In 2022, we like to think we live in an inclusive society that’s open and accessible to everyone. In the real world, we see this in evidence all around, with many businesses and venues trying to make themselves wheelchair accessible, for example.
If you’ve been around websites for a while, you’ve probably heard the term “website accessibility.” If you are just starting out, you might not know this.
Website accessibility is the practise of making sure that there are no barriers that stop people with physical disabilities, situational disabilities, or socioeconomic restrictions on bandwidth and speed from using or getting to websites on the Web.
Online, however, we often fall short. This is usually not a deliberate form of discrimination but an oversight on the part of business owners and web developers. Intentional or not, though, it isn’t good enough, especially considering the fact that one in four adults in the United States lives with a disability. While not all of these will affect someone’s ability to access the internet, many disabilities do make it more difficult to navigate.
This is where web accessibility comes in. With millions of users finding it more difficult than it should be to browse websites and eCommerce platforms, it’s down to web developers and the companies who commission them to make it easier by designing websites, tools, and technologies that are open to everyone. In an ideal world, this means making your site accessible to people with a range of disabilities, from additional auditory and visual requirements to cognitive and physical ones. But it doesn’t necessarily just mean choosing the right chat bot or form of AI. In the article below, we look at how you can do this.
Top 5 Tips for Making Your Website Accessible
- Select a CMS that supports accessibility
- Make it simpler for screen readers
- Choose colors with care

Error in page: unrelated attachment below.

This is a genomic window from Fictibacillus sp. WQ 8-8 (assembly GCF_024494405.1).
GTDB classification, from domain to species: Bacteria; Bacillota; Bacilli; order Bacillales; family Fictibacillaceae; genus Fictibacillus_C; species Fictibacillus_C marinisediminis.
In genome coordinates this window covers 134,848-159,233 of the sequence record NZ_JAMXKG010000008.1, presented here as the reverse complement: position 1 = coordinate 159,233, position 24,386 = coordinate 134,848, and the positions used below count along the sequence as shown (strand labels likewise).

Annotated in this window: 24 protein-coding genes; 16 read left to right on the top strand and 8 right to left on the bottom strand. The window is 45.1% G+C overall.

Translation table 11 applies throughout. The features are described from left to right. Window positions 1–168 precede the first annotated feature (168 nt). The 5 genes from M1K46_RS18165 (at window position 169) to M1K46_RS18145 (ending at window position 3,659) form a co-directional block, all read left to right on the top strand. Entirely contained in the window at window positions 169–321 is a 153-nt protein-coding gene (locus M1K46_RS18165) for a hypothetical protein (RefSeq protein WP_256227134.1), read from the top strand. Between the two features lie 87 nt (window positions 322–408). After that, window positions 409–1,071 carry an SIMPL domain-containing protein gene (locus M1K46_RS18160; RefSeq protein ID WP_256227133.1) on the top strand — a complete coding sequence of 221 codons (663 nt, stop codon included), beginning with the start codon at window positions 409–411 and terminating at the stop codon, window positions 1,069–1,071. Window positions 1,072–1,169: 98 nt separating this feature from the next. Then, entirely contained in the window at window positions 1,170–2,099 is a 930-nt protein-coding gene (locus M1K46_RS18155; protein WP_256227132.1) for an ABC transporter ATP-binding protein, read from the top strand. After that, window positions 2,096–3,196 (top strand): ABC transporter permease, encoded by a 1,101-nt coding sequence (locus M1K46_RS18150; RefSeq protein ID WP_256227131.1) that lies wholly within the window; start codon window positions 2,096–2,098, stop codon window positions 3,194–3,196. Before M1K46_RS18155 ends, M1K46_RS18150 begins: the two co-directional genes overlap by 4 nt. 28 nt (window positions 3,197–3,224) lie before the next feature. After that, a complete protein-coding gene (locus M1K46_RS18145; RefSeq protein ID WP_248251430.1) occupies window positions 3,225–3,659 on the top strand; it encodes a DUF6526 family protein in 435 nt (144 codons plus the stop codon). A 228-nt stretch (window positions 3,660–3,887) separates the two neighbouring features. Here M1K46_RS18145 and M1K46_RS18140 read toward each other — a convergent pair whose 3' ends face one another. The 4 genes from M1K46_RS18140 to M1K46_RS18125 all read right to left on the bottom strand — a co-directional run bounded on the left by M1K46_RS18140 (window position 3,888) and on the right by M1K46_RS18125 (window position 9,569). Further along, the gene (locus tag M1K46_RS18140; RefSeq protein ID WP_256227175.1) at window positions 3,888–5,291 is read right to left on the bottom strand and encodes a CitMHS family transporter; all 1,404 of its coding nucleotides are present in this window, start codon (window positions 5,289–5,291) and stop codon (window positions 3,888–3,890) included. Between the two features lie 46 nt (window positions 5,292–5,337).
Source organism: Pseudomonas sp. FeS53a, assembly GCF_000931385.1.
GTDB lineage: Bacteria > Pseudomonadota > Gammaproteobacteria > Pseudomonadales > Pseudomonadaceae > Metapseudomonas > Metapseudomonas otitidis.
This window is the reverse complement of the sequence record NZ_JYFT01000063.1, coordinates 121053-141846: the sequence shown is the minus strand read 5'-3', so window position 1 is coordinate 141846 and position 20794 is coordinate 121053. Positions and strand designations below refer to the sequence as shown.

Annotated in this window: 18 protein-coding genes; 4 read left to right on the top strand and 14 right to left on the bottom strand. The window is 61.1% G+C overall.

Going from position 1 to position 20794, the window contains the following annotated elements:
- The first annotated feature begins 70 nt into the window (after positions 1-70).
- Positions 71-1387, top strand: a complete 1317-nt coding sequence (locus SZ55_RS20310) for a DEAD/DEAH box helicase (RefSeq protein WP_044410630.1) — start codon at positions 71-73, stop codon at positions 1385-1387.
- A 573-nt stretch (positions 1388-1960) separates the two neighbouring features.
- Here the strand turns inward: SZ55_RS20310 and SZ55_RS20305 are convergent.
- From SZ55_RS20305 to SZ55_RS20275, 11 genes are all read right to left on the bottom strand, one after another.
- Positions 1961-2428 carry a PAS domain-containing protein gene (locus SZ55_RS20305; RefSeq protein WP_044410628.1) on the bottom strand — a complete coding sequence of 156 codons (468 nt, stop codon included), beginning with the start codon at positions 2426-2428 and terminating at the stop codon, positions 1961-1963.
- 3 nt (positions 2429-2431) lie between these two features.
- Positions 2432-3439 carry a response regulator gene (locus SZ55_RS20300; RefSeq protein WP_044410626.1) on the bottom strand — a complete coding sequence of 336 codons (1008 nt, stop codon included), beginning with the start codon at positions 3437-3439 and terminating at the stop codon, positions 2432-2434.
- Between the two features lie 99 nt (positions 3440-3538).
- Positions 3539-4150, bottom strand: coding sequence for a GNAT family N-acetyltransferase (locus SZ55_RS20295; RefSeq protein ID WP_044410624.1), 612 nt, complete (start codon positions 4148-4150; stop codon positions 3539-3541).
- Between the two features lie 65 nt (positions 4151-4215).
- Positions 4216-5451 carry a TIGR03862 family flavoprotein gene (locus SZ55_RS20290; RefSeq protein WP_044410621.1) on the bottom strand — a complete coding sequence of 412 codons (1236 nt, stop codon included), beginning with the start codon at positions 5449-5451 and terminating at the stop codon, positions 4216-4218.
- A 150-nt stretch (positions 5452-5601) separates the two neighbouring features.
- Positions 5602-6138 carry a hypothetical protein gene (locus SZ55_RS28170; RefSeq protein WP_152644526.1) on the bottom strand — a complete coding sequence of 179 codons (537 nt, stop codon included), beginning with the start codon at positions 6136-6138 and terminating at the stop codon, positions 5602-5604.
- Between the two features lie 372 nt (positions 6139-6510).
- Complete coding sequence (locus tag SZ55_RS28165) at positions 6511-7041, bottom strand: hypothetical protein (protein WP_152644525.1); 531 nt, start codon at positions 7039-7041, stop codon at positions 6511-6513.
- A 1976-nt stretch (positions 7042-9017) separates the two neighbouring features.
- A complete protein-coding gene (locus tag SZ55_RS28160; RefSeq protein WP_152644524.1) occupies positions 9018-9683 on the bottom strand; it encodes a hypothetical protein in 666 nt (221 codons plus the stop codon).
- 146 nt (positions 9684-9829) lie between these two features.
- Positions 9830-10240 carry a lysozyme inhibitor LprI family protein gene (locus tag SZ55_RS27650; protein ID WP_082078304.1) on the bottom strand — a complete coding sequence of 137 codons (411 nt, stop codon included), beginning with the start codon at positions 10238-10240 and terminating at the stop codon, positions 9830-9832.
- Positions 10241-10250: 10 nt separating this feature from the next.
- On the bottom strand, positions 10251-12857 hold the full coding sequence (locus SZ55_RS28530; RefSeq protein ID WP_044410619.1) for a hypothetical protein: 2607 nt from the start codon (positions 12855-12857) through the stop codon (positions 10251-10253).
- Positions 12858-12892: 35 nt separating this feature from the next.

- Use alt text to describe images
- Design your forms for accessibility
Select a CMS that supports accessibility
When it comes to building a website, there are lots of platforms to choose from, from WordPress to Wix. These will usually offer different themes for you to pick between, so you can tailor your website to suit your brand and business.
What lots of people don’t realize is that many come complete with notes on accessibility and tips for making your content and layouts better able to meet the needs of disabled users. Take advantage of this to get started on the right foot. You may also find that one provider is more compatible, for example, with text-to-speech technology or similar. It’s worth researching if you want to do the best by your customers.
Make it simpler for screen readers
IMAGE SOURCE: Pixabay.com
We also suggest using headings to properly structure content. As explained by SEO Blog Yoast, this makes it easier for screen readers to navigate what you’ve written, so use H1s and H2s to make blocks of text easier to interpret and ensure the correct order is maintained.
In line with this, you should:
- Always use H1s for the page title but never for any other headings.
- Properly organize blocks of text by using H1s, H2s, and so on to improve the flow and structure.
- Avoid skipping heading levels e.g. going from H2 to H4 because you prefer how it looks. This will confuse screen readers and imply content is missing from the page, negatively impacting the user experience.